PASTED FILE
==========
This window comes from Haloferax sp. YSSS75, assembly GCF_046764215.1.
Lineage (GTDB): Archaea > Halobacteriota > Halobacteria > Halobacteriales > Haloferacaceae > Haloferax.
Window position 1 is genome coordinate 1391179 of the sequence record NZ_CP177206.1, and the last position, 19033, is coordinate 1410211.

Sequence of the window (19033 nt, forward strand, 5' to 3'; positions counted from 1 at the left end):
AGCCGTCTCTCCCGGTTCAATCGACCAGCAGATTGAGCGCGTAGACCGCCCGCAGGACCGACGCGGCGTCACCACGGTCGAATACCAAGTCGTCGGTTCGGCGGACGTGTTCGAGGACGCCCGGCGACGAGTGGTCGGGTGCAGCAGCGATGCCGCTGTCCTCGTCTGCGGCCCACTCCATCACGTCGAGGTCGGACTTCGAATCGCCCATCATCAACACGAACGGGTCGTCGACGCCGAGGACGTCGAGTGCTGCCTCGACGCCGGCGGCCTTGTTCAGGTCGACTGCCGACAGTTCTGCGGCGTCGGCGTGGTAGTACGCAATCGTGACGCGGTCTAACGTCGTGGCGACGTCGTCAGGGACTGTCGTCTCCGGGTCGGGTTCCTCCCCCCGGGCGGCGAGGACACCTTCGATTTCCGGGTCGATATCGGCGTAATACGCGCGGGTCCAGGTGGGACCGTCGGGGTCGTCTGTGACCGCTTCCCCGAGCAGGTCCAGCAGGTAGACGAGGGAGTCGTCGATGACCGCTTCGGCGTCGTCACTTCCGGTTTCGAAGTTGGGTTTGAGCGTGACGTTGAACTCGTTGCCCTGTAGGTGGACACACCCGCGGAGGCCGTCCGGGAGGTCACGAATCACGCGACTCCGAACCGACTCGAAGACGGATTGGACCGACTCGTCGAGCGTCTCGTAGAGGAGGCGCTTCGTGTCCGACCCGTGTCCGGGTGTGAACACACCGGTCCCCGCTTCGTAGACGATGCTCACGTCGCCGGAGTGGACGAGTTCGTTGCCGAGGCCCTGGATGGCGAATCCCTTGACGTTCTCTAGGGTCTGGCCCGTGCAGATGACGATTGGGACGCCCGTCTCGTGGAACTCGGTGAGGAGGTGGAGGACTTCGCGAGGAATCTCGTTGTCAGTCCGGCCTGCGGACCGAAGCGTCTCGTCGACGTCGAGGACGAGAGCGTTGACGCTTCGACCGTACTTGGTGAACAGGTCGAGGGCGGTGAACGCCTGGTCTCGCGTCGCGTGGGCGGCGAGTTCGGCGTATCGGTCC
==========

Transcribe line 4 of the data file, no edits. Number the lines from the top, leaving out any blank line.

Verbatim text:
Sequence of the window (19033 nt, forward strand, 5' to 3'; positions counted from 1 at the left end):